Back in the 1980s and 90s, if you played arcade games or console games, you played Japanese games. Lots of them. But maybe things have changed. Why?
At a recently held game developers' convention in Japan, Kento Kojima, a lead animator at 2K Games, gave a presentation on things he has learned working for an American game studio. The presentation covered both the good and the bad.
It also featured some responses from a hundred or so American game devs that had been asked why Japanese made games were having a tough time abroad—namely, why they weren't selling in the U.S. Via Famitsu, here are some of the results:
• The market has shifted to North America and Europe (in the past there were mostly Japanese console games, but that's changed)
• There's a cultural gap between Japan and the West that even manifests itself in how fantasy worlds are seen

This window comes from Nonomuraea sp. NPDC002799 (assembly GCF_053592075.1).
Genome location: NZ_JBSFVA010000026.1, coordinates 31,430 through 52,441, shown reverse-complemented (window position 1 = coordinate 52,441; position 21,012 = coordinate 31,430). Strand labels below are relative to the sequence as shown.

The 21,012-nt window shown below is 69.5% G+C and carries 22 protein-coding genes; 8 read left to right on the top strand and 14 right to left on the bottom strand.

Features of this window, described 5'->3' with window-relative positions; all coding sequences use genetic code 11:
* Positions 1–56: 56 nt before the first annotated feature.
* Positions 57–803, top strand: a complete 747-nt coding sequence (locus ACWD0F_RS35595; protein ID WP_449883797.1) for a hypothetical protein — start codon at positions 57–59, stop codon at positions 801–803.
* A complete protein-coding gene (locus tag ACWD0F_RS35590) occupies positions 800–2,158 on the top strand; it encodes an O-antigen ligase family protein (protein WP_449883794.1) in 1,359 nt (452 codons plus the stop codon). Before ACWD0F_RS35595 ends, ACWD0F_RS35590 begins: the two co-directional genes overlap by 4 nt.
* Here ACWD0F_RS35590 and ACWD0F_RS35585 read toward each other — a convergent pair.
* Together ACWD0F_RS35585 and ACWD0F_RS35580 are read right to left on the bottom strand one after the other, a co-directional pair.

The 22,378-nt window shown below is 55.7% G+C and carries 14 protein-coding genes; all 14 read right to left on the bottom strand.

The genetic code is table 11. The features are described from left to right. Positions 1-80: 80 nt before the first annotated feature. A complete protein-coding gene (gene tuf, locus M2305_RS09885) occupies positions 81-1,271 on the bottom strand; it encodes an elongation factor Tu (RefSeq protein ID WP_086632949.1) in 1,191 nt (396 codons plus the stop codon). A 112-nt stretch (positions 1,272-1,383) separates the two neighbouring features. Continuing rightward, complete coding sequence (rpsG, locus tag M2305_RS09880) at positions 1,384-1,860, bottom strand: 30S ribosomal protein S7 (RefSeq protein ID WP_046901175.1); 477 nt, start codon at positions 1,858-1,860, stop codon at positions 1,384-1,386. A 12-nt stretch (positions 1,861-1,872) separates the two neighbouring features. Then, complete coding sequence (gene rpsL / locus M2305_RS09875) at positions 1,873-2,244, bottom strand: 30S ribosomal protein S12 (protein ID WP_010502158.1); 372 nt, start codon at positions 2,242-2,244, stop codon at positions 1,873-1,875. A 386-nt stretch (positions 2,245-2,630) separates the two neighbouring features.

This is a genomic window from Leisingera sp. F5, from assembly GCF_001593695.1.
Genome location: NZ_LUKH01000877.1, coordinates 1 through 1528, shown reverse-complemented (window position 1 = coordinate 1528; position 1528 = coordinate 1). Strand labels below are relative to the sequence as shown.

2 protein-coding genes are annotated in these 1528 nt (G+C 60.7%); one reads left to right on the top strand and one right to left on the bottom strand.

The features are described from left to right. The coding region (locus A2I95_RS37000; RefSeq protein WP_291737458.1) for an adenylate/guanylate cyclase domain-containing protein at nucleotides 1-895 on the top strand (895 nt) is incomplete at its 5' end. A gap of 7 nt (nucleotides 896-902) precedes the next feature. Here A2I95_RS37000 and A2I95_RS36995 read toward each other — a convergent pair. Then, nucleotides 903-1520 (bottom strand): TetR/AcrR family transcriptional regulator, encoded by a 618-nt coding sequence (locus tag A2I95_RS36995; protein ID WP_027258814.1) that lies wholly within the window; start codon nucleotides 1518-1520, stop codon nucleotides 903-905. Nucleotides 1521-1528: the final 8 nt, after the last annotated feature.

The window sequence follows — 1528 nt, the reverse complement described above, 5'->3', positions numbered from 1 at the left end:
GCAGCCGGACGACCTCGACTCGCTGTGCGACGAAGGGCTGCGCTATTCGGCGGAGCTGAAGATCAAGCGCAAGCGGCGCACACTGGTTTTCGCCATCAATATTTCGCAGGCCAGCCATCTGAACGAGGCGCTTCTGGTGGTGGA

• Japanese games are not exactly easy to get into (for example, their pacing)
• Japanese games are too talky, and their stories aren't good at evoking empathy
• Westerners don't like the body types in Japanese games (they prefer "Roman style" bodies)
• Anime eyes are no good
• Westerners prefer movie-like performances, while Japanese prefer theatrical style performances
• Japanese games are aimed at the hardcore (whereas in the West, something like Call of Duty, which certainly has hardcore players, is aimed at the masses)
• Japanese games seem to be stuck in the past (and thus, smaller budgets mean Japanese game devs have lost their technical edge)
This is painting with mighty big brush strokes! And of course, there are many exceptions to these comments, whether that's Nintendo or big titles from Capcom or Konami.
Photo: Junko Kimura | Getty Images
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